Remnants of failed Premier Properties finally hit market

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Before Premier Properties USA Inc. imploded last year, the firm amassed some solid local holdings: the Metropolis mall in Plainfield, two Class A office buildings at Woodfield Crossing, and a prime development parcel near the Fashion Mall at Keystone.

But most of the firm’s properties, including Metropolis and the site of Premier’s proposed Venu development, have remained in a state of limbo for months as various firms try to determine what they are worth and sort out a maze of lenders hoping to recoup lost equity.

In recent months, most of the first-mortgage holders have taken control from secondary lenders and the properties finally are hitting the market for sale. CB Richard Ellis began marketing the most prominent of Premier’s local properties, Metropolis, this month. The brokerage firm is offering the existing mall and adjacent undeveloped land in four separate parcels, without asking prices.

The Venu site at the southwest corner of East 86th Street and Keystone Avenue also is up for grabs. And two other local Premier-developed retail centers have sold this year: the Value City-anchored Plainfield Crossing retail center went to Columbus, Ohio-based Schottenstein Real Estate Group, and a small strip at the entrance to Metropolis went to GDA Real Estate Services of Greenwood Village, Colo.


Unwinding Premier since its bankruptcy filing a year and a half ago has been particularly challenging, in part because Premier’s deals were complex and used several lenders. Premier founder Christopher P. White took on daring projects with little margin for error, often in unproven retail markets like Plainfield. He also developed ambitious projects in Ohio, Pennsylvania and Nevada.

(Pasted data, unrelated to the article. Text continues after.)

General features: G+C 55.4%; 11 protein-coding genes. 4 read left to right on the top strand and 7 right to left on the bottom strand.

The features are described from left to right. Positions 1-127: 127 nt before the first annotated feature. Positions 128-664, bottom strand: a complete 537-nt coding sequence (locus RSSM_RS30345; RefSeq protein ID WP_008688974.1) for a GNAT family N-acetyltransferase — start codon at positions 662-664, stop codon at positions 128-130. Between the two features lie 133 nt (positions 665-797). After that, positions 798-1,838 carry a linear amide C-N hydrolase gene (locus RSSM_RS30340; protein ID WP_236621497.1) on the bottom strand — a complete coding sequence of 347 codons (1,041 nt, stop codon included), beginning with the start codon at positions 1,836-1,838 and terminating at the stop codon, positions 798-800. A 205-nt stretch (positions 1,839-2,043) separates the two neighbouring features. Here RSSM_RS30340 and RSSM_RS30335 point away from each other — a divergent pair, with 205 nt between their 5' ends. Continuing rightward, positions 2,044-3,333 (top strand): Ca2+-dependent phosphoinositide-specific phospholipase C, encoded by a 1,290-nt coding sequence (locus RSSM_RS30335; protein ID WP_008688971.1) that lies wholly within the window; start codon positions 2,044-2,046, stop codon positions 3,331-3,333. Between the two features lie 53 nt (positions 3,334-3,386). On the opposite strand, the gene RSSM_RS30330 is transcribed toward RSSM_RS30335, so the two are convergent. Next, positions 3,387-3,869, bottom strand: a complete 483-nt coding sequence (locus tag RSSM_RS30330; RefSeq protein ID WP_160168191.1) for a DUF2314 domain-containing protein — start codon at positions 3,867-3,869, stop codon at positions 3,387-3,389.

When credit markets tightened, White’s luck ran out. His company filed for Chapter 11 bankruptcy in April 2008. A month later, a judge converted the case to Chapter 7 and ordered the company be liquidated.

White, 52, was sentenced Nov. 18 to one year of home detention and three years of probation in connection with a $500,000 bad check he wrote last year as he tried to save Premier Properties.

Most of Premier’s deals included financing from so-called mezzanine lenders, which kicked in equity that evaporated as property values fell. The secondary lenders have taken massive losses on the projects.

Other complicating factors include declining property values and a still-stingy lending market in which even the most capable of potential buyers and the most attractive deals have trouble landing financing.

Complex process


Several real estate firms including CB Richard Ellis, Colliers Turley Martin Tucker and Grubb & Ellis Harding Dahm & Co. are handling the disposition of various Premier properties, in many cases as court-appointed receivers. Their mission: Maintain the properties, recruit new tenants and ultimately prepare them for sale.

“This is a highly complex process that takes a significant amount of expertise,” said Gordon Hendry, director of asset services in the local office of CB Richard Ellis.

In the case of Metropolis and the Woodfield Crossing office buildings, the first-mortgages were funded through commercial mortgage-backed securities, or CMBS, which bring together pools of hundreds of mortgages. That’s when it gets really complicated.